P380Echocardiographic familial screening in non-compaction cardiomyopathy has a significant clinical yield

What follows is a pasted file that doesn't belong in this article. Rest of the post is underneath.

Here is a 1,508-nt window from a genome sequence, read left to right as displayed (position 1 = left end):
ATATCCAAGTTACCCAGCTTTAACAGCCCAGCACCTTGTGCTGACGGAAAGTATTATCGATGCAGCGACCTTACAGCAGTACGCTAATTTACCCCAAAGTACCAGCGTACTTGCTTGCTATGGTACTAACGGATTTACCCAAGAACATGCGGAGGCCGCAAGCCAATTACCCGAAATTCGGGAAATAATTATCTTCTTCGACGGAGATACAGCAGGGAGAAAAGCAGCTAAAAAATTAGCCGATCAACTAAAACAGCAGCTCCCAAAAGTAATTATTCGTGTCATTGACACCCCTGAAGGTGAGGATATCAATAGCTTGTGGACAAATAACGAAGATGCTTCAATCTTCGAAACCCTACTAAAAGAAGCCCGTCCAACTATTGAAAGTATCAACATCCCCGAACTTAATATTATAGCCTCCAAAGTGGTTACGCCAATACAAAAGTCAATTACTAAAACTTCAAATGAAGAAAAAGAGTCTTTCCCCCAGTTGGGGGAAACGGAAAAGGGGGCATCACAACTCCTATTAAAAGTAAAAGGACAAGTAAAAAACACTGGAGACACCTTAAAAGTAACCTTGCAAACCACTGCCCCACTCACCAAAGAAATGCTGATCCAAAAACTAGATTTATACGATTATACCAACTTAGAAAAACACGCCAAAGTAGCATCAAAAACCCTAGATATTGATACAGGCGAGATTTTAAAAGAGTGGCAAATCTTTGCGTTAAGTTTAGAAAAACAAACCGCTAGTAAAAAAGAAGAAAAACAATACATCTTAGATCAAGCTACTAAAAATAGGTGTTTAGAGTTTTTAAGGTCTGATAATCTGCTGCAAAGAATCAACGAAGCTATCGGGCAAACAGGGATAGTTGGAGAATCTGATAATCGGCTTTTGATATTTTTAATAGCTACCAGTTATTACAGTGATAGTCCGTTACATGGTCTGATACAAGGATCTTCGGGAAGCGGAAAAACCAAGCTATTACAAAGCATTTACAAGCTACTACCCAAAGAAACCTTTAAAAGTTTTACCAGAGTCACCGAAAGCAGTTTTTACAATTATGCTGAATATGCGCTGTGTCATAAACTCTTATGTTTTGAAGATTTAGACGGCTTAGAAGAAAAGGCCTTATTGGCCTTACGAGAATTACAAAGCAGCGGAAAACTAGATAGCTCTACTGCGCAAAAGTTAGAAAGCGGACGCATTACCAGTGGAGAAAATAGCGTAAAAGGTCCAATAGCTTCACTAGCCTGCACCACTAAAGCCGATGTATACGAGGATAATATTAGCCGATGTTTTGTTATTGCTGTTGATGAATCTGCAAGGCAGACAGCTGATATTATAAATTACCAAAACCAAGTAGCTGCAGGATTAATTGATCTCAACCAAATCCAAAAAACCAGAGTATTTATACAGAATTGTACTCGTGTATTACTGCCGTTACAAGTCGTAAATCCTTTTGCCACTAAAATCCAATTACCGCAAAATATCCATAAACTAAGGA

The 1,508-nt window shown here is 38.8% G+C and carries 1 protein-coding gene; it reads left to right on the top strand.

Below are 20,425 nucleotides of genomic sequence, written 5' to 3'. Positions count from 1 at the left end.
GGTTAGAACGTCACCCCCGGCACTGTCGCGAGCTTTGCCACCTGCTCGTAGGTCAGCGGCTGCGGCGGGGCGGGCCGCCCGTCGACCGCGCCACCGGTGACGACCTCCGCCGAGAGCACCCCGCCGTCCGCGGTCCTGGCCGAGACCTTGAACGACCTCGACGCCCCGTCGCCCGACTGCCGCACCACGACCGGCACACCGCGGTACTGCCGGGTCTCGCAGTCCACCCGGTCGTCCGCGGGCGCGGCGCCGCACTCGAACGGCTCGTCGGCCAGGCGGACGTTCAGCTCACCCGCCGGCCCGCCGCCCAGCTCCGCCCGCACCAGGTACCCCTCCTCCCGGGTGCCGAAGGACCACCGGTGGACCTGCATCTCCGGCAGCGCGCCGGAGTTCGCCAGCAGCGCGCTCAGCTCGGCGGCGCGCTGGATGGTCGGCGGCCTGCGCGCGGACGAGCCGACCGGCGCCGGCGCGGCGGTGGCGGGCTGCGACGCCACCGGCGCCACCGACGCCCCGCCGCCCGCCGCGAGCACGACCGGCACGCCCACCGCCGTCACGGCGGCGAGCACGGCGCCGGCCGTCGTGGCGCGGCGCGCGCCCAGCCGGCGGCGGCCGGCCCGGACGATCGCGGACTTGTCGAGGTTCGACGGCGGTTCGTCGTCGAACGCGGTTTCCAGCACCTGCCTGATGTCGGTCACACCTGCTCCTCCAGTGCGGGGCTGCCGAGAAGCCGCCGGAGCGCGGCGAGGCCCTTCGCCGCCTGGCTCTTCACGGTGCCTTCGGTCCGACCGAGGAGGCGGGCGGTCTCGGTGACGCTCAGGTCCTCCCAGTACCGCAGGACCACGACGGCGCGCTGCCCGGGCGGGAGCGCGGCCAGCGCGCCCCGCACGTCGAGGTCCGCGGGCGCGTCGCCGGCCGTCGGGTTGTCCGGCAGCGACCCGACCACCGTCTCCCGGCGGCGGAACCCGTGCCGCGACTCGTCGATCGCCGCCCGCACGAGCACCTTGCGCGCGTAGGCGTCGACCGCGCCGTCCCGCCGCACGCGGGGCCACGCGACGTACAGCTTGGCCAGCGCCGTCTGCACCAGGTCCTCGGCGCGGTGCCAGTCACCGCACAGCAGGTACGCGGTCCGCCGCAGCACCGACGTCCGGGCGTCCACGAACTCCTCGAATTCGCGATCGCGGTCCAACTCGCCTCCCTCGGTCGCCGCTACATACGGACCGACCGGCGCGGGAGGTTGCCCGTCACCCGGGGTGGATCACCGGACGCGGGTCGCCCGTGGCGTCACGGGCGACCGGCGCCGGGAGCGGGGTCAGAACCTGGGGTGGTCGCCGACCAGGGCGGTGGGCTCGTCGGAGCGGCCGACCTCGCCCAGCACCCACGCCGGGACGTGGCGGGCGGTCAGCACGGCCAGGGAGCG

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Introduction and objectives: Non-compaction cardiomyopathy (NCC) has been shown to have genetic grounds in a significant number of cases. We aimed to determine the proportion of pathologic findings from a familial screening program among relatives of NCC patients.Methods: Relatives from 61 NCC patients were contacted to offer an echocardiographic evaluation as part of a screening program set at a reference-hospital echo lab. Genetic study was performed.Results: 309 relatives of 47 NCC patients responded and underwent transthoracic echocardiography. Mean age was 37 (SD 19) years. 46.6% of relatives were men. An average 6.6 individuals per family were studied. 26 people had a known familial history of NCC. In 12 of the screened people a familial history of sudden death was taken. 57 (18.4%) individuals were found to have any abnormalities. 21 (34.4%) fulfilled criteria of NCC. 31 (50.8%) had left systolic ventricular dysfunction (8 of them had LVEF below 35%). Left ventricle dilatation and left ventricle parietal hypertrophy were found in 18 (31.6%) and 6 (10.5%) people, respectively. Screened people had not sought clinical advice before, but 20 (35.1%) complained of exercise dyspnoea, and an history of syncope was present in 5 (8.8%) people. Atrial fibrillation was de novo diagnosed in 5 people. Pharmacologic medical therapy was started in 27 (47.4%) individuals. One screened relative received an implantable cardioverter defibrillator as primary prevention therapy. In 10 out the 47 studied families (21.3%) a causative gene defect had been identified. Genetic testing allowed to rule out the genetic defect in 89 of the relatives and to identfy 36 mutation carriers (22 of them showed any trait suggesting cardiomyopathy; 14 had a normal phenotipe).Conclusions: Echocardiographic familial screening of NCC relatives has a clinically significant yield, with changes in clinical management and instauration of treatment. Data from other centres and different clinical settings would be valuable to confirm our findings and clarify clinical management of NCC relatives.

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